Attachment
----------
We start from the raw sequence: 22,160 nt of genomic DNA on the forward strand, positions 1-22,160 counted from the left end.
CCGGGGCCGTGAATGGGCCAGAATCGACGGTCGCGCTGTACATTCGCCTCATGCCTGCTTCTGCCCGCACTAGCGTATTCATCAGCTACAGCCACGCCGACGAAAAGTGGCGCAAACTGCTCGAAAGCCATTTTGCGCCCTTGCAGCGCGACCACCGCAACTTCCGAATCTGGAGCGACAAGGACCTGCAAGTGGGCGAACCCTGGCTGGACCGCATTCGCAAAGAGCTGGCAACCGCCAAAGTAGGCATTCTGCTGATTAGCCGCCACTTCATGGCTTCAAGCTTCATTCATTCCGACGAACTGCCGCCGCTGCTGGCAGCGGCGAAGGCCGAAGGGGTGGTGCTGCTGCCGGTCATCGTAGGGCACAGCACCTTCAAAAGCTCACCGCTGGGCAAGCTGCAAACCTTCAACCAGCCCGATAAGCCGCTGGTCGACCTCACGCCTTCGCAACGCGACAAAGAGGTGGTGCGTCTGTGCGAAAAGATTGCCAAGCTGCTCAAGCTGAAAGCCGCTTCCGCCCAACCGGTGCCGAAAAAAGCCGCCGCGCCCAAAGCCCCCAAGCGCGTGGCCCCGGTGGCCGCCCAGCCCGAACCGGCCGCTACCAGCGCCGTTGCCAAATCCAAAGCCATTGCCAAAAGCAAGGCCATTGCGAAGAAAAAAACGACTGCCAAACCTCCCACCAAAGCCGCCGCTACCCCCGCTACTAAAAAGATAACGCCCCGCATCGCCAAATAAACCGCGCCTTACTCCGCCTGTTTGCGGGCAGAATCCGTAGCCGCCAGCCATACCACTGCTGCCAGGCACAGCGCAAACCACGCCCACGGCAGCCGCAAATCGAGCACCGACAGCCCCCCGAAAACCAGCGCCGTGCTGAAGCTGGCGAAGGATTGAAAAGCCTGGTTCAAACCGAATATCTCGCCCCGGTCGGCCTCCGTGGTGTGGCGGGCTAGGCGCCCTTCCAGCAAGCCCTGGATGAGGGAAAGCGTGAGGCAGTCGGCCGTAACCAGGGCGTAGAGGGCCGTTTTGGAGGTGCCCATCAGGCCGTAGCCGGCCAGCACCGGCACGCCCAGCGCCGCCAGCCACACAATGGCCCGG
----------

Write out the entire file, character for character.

We start from the raw sequence: 22,160 nt of genomic DNA on the forward strand, positions 1-22,160 counted from the left end.
CCGGGGCCGTGAATGGGCCAGAATCGACGGTCGCGCTGTACATTCGCCTCATGCCTGCTTCTGCCCGCACTAGCGTATTCATCAGCTACAGCCACGCCGACGAAAAGTGGCGCAAACTGCTCGAAAGCCATTTTGCGCCCTTGCAGCGCGACCACCGCAACTTCCGAATCTGGAGCGACAAGGACCTGCAAGTGGGCGAACCCTGGCTGGACCGCATTCGCAAAGAGCTGGCAACCGCCAAAGTAGGCATTCTGCTGATTAGCCGCCACTTCATGGCTTCAAGCTTCATTCATTCCGACGAACTGCCGCCGCTGCTGGCAGCGGCGAAGGCCGAAGGGGTGGTGCTGCTGCCGGTCATCGTAGGGCACAGCACCTTCAAAAGCTCACCGCTGGGCAAGCTGCAAACCTTCAACCAGCCCGATAAGCCGCTGGTCGACCTCACGCCTTCGCAACGCGACAAAGAGGTGGTGCGTCTGTGCGAAAAGATTGCCAAGCTGCTCAAGCTGAAAGCCGCTTCCGCCCAACCGGTGCCGAAAAAAGCCGCCGCGCCCAAAGCCCCCAAGCGCGTGGCCCCGGTGGCCGCCCAGCCCGAACCGGCCGCTACCAGCGCCGTTGCCAAATCCAAAGCCATTGCCAAAAGCAAGGCCATTGCGAAGAAAAAAACGACTGCCAAACCTCCCACCAAAGCCGCCGCTACCCCCGCTACTAAAAAGATAACGCCCCGCATCGCCAAATAAACCGCGCCTTACTCCGCCTGTTTGCGGGCAGAATCCGTAGCCGCCAGCCATACCACTGCTGCCAGGCACAGCGCAAACCACGCCCACGGCAGCCGCAAATCGAGCACCGACAGCCCCCCGAAAACCAGCGCCGTGCTGAAGCTGGCGAAGGATTGAAAAGCCTGGTTCAAACCGAATATCTCGCCCCGGTCGGCCTCCGTGGTGTGGCGGGCTAGGCGCCCTTCCAGCAAGCCCTGGATGAGGGAAAGCGTGAGGCAGTCGGCCGTAACCAGGGCGTAGAGGGCCGTTTTGGAGGTGCCCATCAGGCCGTAGCCGGCCAGCACCGGCACGCCCAGCGCCGCCAGCCACACAATGGCCCGG